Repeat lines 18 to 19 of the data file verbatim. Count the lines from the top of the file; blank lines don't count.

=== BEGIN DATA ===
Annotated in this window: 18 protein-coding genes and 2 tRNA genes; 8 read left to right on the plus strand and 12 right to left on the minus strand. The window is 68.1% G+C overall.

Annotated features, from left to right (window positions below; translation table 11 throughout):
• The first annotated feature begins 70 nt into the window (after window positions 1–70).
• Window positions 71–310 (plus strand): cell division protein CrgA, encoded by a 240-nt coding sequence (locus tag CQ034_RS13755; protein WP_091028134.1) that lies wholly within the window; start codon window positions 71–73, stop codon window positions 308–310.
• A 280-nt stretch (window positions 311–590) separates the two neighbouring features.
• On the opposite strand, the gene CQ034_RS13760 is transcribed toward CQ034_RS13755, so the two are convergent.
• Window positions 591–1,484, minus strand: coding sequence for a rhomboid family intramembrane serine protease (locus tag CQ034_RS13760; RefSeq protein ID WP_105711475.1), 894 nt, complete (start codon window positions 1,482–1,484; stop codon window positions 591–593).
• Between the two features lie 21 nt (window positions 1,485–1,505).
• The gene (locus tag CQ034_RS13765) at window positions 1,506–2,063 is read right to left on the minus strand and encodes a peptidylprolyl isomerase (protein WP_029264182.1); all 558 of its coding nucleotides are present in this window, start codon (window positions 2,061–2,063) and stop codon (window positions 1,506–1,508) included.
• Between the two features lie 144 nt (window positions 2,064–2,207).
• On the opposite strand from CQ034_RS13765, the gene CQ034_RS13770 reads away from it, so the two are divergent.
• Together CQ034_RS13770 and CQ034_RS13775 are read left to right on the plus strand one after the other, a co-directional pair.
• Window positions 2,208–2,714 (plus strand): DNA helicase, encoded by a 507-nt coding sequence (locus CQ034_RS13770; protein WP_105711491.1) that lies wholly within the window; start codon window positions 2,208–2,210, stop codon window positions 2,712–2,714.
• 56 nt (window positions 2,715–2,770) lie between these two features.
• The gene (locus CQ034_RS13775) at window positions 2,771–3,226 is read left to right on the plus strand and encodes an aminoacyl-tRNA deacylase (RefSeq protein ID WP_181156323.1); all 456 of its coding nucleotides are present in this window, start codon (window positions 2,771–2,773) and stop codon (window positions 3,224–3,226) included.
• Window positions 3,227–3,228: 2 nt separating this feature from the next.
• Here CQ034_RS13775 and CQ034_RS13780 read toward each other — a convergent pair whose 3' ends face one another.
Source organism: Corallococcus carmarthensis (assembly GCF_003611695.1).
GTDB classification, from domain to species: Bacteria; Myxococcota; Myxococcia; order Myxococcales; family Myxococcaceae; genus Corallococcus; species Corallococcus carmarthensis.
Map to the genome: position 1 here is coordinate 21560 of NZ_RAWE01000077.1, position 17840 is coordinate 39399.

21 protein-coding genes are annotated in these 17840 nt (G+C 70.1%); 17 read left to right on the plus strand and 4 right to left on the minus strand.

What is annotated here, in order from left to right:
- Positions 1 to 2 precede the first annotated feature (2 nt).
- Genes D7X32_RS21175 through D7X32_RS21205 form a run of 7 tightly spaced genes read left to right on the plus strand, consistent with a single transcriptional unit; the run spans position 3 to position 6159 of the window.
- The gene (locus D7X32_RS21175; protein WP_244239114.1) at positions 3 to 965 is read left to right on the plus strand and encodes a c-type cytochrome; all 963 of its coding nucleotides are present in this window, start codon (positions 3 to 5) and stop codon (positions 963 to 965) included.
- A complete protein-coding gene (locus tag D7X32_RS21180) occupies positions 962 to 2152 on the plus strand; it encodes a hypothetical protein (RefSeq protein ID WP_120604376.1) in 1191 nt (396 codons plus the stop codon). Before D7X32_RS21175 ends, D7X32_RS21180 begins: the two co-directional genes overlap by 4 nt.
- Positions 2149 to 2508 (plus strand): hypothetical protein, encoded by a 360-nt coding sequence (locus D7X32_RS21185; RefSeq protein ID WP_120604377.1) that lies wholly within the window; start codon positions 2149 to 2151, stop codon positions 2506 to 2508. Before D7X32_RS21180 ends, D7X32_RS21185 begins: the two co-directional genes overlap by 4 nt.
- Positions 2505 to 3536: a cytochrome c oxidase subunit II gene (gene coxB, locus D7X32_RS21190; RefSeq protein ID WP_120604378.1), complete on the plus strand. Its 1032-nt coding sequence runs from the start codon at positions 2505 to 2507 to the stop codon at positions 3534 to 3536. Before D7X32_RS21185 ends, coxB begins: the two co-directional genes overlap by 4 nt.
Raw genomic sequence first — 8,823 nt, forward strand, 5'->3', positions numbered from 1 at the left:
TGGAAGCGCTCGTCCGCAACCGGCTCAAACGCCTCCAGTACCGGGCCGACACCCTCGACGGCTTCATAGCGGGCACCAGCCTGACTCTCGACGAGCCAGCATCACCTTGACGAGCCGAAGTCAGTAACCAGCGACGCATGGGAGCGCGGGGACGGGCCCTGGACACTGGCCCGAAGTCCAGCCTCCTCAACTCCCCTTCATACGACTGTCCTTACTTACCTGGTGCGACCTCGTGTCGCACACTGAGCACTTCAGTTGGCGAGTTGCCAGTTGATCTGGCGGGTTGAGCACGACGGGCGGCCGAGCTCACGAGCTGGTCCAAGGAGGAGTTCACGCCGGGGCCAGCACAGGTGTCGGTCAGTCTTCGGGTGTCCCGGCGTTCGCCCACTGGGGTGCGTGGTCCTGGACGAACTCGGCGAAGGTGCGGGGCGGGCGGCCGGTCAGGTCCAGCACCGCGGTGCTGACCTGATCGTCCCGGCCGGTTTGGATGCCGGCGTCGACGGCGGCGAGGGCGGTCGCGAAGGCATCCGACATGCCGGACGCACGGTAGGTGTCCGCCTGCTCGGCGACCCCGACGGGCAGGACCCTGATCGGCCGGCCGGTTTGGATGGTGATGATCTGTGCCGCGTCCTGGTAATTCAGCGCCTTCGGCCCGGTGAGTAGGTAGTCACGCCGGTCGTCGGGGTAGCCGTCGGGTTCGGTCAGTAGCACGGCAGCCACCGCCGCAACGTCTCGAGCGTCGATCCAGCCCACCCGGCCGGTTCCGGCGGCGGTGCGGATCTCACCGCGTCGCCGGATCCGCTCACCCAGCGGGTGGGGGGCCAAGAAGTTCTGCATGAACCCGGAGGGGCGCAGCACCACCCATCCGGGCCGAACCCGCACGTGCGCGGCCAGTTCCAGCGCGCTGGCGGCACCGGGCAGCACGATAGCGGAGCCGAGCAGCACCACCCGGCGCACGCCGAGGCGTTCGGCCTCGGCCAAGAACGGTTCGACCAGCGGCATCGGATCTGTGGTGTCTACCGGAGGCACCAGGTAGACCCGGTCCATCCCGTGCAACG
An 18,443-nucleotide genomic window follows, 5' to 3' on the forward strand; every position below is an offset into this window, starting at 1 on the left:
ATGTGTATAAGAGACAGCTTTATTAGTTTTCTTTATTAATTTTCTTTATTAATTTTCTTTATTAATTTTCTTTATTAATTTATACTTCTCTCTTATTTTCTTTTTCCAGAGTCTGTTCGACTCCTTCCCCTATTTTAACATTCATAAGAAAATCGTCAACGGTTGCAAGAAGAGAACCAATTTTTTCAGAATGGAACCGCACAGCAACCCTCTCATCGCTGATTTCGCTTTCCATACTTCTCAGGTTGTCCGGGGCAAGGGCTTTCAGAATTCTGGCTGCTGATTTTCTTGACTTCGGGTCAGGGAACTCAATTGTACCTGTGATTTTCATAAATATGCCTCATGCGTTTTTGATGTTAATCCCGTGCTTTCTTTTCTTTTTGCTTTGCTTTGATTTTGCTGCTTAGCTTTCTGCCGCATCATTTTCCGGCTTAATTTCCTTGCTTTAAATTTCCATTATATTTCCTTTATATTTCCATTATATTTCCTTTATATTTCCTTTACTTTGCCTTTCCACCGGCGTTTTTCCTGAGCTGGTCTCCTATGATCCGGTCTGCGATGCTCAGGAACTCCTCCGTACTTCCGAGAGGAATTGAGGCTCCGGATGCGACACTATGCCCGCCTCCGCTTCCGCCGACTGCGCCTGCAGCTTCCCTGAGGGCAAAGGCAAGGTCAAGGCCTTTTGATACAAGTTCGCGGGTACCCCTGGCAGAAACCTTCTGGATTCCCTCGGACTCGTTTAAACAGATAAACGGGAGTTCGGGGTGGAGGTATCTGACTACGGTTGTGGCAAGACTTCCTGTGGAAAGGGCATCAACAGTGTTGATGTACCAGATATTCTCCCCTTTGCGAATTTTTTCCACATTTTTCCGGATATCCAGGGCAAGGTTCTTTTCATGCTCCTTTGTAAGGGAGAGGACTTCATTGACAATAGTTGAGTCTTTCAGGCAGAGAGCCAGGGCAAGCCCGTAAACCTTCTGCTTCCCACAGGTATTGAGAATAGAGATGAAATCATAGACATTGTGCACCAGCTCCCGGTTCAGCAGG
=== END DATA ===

Source organism: Corallococcus carmarthensis (assembly GCF_003611695.1).
GTDB classification, from domain to species: Bacteria; Myxococcota; Myxococcia; order Myxococcales; family Myxococcaceae; genus Corallococcus; species Corallococcus carmarthensis.